The European Commission has taken the first step towards sanctioning Italy over its national budget in an ongoing row over the country's finances.
In October, the EU executive body rejected Italy's draft budget and told it to make changes - an unprecedented event in European politics.
Italy, however, said it would stick to its high-spending goals.
On Wednesday, the Commission said formal proceedings that could bring financial sanctions were "warranted".
Its report cited a "particularly serious non-compliance with the fiscal recommendation for 2019", and Commission Vice-President Valdis Dombrovskis said: "With what the Italian government has put on the table, we see a risk of the country sleepwalking into instability."
He said that the EU's disciplinary measure known as "excessive deficit procedure" (EDP) was now appropriate.
Italy's populist-led government had already been told by the Commission to revise its budget, because of the high level of national debt, which eurozone officials worry could cause instability for the entire bloc.
But the Rome government failed to make significant changes, putting the country on a collision course with Brussels.
Under the rules of the sanction procedure, potential consequences include a fine of 0.2% of GDP - which for Italy's economy would cost billions of euros - and a halt on the payment of any development funds.
However, the process could take a long time, and Mr Dombrovskis said he was still open to talks with Italy on how to address the disagreement.
Italy's deputy prime minister, Matteo Salvini, told reporters he remained convinced about his government's budget plans. Prime Minister Giuseppe Conte said he would meet Commission President Jean-Claude Juncker on Saturday to highlight the budget's "solidity and effectiveness".
How did we get here?
Italy's current government took office in June 2018 and is a coalition of the anti-establishment Five Star Movement and right-wing League.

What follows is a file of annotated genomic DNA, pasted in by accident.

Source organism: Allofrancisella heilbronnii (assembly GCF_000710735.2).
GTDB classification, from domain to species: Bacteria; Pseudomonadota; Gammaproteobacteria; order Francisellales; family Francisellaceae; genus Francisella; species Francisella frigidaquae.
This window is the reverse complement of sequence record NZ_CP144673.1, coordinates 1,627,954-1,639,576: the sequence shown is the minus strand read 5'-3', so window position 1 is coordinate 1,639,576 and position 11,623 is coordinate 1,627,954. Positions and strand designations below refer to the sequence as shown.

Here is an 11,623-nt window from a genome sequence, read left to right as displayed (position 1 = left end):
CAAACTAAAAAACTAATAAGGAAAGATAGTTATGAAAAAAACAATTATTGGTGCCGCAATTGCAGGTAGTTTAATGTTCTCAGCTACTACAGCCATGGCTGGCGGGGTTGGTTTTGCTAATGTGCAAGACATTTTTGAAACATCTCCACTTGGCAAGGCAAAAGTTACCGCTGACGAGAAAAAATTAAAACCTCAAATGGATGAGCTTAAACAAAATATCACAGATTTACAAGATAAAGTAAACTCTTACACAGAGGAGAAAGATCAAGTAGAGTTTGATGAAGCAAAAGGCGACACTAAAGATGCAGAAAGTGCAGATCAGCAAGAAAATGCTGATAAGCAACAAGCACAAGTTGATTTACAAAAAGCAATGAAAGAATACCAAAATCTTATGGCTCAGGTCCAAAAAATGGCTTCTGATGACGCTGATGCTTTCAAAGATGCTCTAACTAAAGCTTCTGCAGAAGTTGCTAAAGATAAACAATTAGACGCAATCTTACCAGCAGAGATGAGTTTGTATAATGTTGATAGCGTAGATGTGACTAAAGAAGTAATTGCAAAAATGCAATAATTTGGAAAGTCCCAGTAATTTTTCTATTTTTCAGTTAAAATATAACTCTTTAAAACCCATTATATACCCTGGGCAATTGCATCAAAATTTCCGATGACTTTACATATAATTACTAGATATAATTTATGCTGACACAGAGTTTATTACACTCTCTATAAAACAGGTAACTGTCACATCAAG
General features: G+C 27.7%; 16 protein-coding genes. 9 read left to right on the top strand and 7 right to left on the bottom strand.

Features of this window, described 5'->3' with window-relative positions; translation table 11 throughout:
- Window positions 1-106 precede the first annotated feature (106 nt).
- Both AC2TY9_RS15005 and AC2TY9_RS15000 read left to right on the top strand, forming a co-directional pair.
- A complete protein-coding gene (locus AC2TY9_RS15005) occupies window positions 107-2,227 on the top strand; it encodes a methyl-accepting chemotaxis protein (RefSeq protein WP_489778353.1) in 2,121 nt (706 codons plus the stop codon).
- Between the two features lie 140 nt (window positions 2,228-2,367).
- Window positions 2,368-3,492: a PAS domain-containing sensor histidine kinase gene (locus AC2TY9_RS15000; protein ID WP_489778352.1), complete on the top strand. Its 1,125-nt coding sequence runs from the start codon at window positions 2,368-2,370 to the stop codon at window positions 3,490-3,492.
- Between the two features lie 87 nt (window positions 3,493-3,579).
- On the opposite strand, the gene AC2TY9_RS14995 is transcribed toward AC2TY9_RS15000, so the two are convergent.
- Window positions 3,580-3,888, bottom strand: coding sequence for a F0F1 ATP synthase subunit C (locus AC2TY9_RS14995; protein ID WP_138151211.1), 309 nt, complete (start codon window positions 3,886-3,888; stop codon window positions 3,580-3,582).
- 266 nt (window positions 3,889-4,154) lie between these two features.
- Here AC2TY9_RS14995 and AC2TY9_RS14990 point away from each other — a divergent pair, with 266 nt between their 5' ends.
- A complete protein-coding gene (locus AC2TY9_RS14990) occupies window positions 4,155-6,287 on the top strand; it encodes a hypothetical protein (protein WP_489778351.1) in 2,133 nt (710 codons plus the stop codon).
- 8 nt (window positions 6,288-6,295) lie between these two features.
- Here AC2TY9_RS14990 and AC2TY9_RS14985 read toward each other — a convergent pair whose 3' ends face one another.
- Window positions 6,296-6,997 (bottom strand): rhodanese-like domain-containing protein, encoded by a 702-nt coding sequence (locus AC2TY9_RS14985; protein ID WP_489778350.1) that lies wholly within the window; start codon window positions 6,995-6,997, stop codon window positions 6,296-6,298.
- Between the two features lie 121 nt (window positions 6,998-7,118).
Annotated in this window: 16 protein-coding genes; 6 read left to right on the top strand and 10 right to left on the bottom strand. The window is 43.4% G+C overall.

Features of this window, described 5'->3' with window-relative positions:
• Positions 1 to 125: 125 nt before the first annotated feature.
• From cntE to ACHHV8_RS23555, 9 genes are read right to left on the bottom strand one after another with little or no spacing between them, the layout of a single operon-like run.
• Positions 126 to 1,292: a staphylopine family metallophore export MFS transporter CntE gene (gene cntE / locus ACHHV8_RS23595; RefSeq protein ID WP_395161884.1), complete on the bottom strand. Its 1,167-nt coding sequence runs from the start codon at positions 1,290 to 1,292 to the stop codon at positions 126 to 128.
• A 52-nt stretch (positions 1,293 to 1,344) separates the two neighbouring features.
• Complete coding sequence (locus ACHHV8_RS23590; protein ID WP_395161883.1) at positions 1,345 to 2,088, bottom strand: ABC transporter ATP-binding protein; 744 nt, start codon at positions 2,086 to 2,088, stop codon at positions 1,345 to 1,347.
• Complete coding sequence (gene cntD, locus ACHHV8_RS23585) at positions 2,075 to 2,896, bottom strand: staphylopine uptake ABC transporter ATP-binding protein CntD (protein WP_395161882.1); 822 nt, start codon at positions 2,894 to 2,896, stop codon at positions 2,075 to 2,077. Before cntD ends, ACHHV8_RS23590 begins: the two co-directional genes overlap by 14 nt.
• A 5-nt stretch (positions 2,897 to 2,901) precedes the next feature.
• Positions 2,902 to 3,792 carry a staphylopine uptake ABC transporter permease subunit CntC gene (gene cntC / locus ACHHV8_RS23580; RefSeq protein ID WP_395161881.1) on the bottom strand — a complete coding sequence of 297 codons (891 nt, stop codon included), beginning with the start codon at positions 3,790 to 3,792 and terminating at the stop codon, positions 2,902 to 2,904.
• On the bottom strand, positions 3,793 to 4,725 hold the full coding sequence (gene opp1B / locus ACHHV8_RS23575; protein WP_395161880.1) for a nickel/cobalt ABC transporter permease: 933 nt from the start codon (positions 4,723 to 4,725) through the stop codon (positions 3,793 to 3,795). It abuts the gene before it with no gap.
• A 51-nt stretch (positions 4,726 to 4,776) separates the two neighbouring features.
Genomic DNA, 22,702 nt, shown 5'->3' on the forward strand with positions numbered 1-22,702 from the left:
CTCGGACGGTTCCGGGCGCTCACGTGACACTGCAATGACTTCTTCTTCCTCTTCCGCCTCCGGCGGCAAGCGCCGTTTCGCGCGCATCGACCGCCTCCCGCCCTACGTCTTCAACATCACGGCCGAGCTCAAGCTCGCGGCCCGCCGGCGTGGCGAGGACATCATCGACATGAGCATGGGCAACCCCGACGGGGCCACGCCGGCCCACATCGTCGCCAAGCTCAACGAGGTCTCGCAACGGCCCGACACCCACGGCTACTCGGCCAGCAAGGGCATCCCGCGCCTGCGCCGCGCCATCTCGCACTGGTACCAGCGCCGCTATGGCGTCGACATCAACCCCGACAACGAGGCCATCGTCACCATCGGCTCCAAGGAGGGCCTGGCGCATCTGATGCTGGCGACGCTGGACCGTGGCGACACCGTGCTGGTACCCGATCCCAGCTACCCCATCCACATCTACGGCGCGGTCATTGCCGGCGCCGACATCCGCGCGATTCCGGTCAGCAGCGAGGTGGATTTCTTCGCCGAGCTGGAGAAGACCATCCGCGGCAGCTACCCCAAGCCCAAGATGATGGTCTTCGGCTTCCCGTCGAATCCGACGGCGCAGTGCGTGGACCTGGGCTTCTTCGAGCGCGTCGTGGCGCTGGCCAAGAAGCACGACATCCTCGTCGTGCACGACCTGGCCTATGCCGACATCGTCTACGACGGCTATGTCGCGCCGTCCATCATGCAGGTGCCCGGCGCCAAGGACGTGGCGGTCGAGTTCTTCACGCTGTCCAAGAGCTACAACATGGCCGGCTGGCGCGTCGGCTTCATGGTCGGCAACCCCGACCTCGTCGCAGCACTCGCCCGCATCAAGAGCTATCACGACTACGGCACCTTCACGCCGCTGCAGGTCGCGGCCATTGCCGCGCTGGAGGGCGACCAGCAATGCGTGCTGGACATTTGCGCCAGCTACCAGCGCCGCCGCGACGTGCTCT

Widely seen as a populist coalition, the first national budget of new government was hammered out in September,
The problem for EU officials was its high cost for a country facing massive debts. The government planned to rack up a budget deficit of 2.4% of GDP to finance its plans.
The Commission had hoped for a lower budget cost as the previous government's plans were for a 0.8% deficit.
Italy is the third-largest economy in the eurozone, but has more than two trillion euros in debt - which is 131% of the country's entire economic output.
To put that in context, it is second only to Greece (178%), and far higher than the UK (88%) or Germany (64.1%). The debt is equivalent to about €37,000 for every person in Italy.
The government argues that additional investment is needed to kick-start the sluggish Italian economy, which has still not recovered from the financial crisis of a decade ago.
Italy's statistics agency Istat forecast on Wednesday that the economy would grow by 1.3% in 2019, and 1.1% in 2018.
While it said the budget would help boost demand in the Italian economy, its 2019 estimate is below the government's figure of 1.5%.
Shortly before the League-Five Star government came to power, Istat forecast a growth figure of 1.4% for 2018, and it said on Wednesday that growth was slowing in comparison with 2017.
Why is Italy's budget so expensive?
Italy's government hailed the budget as one that would "end poverty".
The draft budget included the fulfilment of election promises, such as reversing plans to raise the retirement age and a guaranteed basic income of €780 (£700; $890) for poor families. Those two plans alone were expected to total about 0.7% of Italy's GDP.
It also included tax cuts and reforms.